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Maintaining Balance

As a counselor, you are your most important tool, and you need to keep yourself sharp. Maintaining balance in all life areas during graduate school will serve as valuable practice and help you maintain balance in the future as you become a professional counselor (see chapter 5 for more information on self-reflection and life balance). Just as you have committed to graduate school, you must also make a commitment to self-care and wellbeing. Self-care activities (i.e., those that promote wellbeing) are crucial components that must be integrated into your daily life and are a must in preventing burnout and impairment. These activities can attend to basic needs, such as ensuring proper nutrition and getting adequate sleep, and can also incorporate more specific strategies aimed at stress-reduction, such as receiving individual counseling. Engaging in leisure activities and hobbies is an important component of self-care. Because many graduate students are challenged with balancing several different time-consuming roles, some may find it helpful to schedule self-care time in their planners or calendars. See Box 8.3 for more self-care suggestions.

Building and enhancing social supports can also be a powerful tool in promoting well-being. You may find spending time with family members and friends to be an important piece in balancing work and school demands. Developing relationships with your academic peers and engaging in mentoring relationships can provide opportunities to discuss strategies for self-care and overcoming challenges to implementation; it can also be valuable in monitoring your well-being. As counselors, we are often quick to recommend self-care and coping strategies to our clients, but we may not be as adept at engaging in these practices ourselves. Exploring and practicing different self-care and coping strategies can provide a deeper understanding of the struggles and growth that our clients go through and can also enhance our abilities to be well-balanced and informed counselors.

One final note about self-care: Please remember that counselors-in- training and seasoned professional counselors are not immune to experiencing problems of daily living. Training as a counselor does not mean that we cannot experience these issues ourselves, much like how an oncologist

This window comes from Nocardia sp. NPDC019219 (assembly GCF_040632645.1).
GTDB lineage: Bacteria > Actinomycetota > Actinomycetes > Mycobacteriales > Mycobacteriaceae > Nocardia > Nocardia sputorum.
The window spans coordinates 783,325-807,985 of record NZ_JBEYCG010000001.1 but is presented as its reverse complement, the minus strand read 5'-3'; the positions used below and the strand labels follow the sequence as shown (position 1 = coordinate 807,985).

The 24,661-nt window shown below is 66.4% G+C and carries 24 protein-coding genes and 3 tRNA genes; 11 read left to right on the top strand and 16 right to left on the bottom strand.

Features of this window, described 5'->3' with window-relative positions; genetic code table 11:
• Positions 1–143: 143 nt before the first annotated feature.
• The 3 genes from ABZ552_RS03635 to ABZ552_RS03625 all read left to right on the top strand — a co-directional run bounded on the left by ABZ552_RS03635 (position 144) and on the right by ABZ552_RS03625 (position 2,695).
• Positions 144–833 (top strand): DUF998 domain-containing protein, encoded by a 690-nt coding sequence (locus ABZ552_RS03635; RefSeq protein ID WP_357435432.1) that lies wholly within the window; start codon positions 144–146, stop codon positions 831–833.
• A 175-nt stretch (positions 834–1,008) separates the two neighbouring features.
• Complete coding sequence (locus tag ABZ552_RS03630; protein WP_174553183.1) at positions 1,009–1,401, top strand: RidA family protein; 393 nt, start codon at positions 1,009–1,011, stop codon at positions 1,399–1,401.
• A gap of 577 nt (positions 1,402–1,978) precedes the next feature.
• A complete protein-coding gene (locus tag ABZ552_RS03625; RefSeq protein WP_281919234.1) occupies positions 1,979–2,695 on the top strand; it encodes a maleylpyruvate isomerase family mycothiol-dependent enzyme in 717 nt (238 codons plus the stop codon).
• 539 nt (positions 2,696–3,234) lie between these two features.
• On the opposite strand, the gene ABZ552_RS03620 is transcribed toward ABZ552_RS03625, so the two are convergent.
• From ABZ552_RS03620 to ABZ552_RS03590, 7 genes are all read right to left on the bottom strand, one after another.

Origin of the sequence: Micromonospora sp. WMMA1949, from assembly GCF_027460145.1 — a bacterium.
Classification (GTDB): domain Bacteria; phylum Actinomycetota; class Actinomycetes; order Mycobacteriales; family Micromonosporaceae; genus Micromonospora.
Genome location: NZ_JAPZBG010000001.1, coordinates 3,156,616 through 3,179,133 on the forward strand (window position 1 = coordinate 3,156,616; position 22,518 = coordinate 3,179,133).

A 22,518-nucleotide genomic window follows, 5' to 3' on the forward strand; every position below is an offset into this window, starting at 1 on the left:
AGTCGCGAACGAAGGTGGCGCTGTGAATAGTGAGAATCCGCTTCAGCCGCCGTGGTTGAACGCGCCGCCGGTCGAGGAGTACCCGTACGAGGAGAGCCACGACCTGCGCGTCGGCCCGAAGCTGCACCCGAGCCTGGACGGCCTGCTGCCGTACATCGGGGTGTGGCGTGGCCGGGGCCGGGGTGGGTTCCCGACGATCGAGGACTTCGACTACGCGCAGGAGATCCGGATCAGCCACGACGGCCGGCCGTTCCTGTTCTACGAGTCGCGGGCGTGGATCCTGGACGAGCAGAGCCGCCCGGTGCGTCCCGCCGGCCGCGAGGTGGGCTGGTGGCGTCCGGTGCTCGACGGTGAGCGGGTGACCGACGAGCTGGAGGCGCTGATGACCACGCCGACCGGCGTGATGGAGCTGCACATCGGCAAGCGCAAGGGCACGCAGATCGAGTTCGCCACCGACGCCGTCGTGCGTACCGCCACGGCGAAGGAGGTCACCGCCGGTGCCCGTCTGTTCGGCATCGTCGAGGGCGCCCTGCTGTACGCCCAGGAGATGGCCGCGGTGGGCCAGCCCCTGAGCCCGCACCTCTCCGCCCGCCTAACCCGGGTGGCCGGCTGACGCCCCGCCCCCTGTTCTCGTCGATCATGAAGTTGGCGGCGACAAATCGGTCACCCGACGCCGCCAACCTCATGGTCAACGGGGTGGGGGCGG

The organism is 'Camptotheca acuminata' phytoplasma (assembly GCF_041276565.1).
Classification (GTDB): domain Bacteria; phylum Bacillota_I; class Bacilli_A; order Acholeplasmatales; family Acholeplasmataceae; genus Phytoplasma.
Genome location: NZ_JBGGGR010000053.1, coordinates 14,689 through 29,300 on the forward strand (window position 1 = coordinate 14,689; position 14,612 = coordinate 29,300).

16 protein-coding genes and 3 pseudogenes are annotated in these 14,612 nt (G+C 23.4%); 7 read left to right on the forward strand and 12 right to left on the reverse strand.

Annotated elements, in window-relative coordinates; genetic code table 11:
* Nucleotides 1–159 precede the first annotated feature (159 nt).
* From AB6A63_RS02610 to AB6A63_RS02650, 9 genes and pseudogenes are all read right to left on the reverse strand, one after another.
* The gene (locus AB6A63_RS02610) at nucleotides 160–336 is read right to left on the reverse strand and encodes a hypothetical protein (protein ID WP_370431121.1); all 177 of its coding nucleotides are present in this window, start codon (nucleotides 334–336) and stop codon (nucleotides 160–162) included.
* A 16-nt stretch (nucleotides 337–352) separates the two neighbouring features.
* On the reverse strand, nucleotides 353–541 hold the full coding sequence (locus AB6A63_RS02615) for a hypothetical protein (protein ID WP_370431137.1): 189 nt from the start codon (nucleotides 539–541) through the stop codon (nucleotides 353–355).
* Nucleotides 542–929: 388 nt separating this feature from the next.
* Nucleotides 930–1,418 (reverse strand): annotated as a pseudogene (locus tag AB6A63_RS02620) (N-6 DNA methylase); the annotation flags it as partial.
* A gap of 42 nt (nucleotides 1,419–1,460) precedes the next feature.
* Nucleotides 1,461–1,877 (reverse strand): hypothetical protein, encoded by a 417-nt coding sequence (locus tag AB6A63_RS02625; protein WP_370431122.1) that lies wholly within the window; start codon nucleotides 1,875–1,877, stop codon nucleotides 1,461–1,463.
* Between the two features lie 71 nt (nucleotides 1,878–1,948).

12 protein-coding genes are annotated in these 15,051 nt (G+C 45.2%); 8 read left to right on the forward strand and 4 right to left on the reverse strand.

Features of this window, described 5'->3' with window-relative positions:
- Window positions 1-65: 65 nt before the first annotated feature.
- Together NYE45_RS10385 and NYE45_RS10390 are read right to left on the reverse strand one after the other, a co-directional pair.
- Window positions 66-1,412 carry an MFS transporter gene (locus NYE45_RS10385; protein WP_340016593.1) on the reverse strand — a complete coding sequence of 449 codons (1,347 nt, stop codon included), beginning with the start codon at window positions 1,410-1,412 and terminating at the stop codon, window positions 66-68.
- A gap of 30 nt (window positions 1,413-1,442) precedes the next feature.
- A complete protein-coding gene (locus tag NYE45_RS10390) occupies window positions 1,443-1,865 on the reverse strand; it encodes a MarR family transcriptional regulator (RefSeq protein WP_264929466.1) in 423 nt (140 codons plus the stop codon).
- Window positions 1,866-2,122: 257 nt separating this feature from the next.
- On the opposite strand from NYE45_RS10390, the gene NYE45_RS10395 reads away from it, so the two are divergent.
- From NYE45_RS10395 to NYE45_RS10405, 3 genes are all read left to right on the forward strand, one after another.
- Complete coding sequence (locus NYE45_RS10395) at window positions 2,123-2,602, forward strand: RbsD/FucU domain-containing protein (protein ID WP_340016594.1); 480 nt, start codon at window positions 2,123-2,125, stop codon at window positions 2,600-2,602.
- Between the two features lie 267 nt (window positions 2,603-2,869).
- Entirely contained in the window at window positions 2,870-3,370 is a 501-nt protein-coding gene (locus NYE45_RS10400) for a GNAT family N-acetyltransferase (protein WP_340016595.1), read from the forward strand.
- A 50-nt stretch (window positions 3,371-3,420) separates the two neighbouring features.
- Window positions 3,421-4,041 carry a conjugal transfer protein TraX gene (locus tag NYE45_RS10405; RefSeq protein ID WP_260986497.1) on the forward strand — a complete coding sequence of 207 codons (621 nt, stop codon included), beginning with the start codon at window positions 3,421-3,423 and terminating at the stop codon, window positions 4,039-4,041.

Box 8.3

SELF-CARE IN GRADUATE SCHOOL: VOICES FROM THE CLASSROOM

“When I was a graduate student, I quickly learned I had to have at least one self-care day every week. I would pick one day a week and make sure I scheduled time with my family and friends, went to yoga, and put the books away” “For me, I found that brief self-care breaks fit best with my busy work schedule. I actually use a planner to set aside time for myself every day. Taking a 15-minute walk or eating lunch outside with a colleague are simple activities that help me feel balanced throughout the day”

“In terms of self-care, I learned I had to turn my computer off at 8 p.m. each night. Otherwise, I'd work until midnight and wind up feeling mentally exhausted the next day. You have to learn to set personal boundaries around your work if you are going to hang in there.”

“I started to practice meditation for a wellness project during the first semester of my graduate counseling program, and it has become my most valued form of self-care. Meditation is a part of my morning routine, and it allows me to start off each day feeling centered and refreshed.”

“Working while taking graduate courses can be stressful and requires a lot of energy. It didn't take long for me to realize that I really needed to be intentional about my diet, exercise, and sleep habits to stay physically well. One thing I do is, every night before bed, watch a television show.”

“Implementing self-care strategies was initially a challenging task for me, so several of my classmates and I planned a self-care night each week. Involving my peers made it a lot easier for me to begin practicing self-care strategies and developing a weekly routine.”

trained in the treatment of cancer is still susceptible to developing the disease. If we are not taking care of ourselves, our treatment of others can suffer. You should practice and maintain awareness of your emotions, engage in self-care regularly, and be willing to ask for help from others when needed.

 
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